The World Health Organization recently declared that the HINI virus infection had reached a pandemic status. All countries are therefore expected to maximize efforts at preventing incidence of infection and also controlling its occurence.
It is heart warming to know that an earlier rumor of occurence of a case in Nigeria was later dispelled by the country's health authorities. However, some important questions remain given the way Nigeria's health system is structured and functions. Most importantly, how will the health sector respond if patients begin to show up with the symptoms or cases actually occur? Will interventions targeted at prevention and control be done through the primary, secondary or tertiary health care? How and who will coordinate such efforts and are there functional coordination mechanisms in existence to effectively do this? This questions were unanswered in China prior to the Avian flu pandemic and the country is yet to recover from the devastating effects of that pandemic.
Even if these questions are unanswered, it is worth stating that thesame critical questions highlight the dishevelled nature of the health system which the current health minister has admitted needs to be fixed. Such a situation does not just affect the index pandemic but reflects a fundamental challenge to improving health care delivery and overall health outcomes in Nigeria.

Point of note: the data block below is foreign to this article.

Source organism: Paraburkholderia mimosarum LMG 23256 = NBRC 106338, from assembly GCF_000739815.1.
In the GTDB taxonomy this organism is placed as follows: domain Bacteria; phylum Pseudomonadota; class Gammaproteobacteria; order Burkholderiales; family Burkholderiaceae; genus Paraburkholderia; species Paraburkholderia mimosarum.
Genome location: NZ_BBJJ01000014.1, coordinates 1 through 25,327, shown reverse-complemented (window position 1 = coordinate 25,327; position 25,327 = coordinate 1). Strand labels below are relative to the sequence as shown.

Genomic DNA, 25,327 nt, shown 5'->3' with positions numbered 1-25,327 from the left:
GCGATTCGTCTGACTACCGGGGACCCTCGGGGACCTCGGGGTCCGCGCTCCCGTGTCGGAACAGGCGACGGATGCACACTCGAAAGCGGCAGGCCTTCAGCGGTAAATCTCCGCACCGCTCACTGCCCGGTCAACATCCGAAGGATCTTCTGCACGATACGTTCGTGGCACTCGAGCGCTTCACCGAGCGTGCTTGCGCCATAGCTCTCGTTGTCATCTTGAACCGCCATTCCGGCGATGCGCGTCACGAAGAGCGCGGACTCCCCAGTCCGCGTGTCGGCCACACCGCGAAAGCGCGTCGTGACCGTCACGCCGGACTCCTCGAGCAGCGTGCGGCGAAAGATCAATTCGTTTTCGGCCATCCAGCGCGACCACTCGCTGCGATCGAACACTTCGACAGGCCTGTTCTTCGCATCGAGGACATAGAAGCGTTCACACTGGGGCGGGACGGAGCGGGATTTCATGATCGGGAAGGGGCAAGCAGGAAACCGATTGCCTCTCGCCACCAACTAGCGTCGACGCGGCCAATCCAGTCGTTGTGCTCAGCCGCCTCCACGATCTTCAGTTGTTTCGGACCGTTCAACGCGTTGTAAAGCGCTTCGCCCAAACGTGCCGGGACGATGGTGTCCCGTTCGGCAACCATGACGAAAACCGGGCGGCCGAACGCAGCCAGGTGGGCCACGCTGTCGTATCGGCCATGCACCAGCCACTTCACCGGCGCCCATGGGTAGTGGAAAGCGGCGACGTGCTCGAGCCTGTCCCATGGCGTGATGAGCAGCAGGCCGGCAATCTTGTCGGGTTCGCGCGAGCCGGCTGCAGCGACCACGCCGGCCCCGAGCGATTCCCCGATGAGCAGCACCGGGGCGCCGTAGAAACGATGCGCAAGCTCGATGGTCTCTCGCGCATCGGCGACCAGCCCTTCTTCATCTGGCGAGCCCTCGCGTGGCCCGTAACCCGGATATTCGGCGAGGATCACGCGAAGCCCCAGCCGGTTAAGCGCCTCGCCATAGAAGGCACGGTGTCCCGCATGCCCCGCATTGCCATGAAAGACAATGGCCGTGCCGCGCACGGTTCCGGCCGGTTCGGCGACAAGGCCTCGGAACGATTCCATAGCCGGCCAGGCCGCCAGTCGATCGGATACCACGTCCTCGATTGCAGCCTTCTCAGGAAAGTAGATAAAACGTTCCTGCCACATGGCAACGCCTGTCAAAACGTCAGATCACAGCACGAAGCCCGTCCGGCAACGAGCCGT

In the mean time, it might only be feasible to wish and hope that the virus does not sneak into Nigeria, and that policy makers, politicians and stewards of the health sector would begin to think deeply and constructively about how to correct current anomalies in the country's health system.
Saturday, 13 June 2009
Wednesday, 10 June 2009
The interest in health economics, policy and efficient ways of financing health care is growing in Nigeria and other west African countries. A recent conference in Ghana had in attendance several academics, researchers and policy makers from west Africa who work in the areas of health policy and systems. The HPRG Nigeria participated strongly in that conference and has, through its research activities remained committed to providing relevant information for evidence based policy making. It is believed that with the increasing interest and activity in development of appropriate health policies, policy makers, health care providers and the civil society would progressively improve on use of evidence generated by researchers and academics in Nigeria and other west African countries to improve health policies and implementation practices. Individuals and institutions involved in health economics and systems research and learning thus have an enormous task of generating and communicating relevant evidence, and the overrall goal of isolated or collective action should be to make such evidence of high quality and tailored to prevailing political, social, institutional and economic context characteristics of the the sub-continent and indeed the whole of Africa.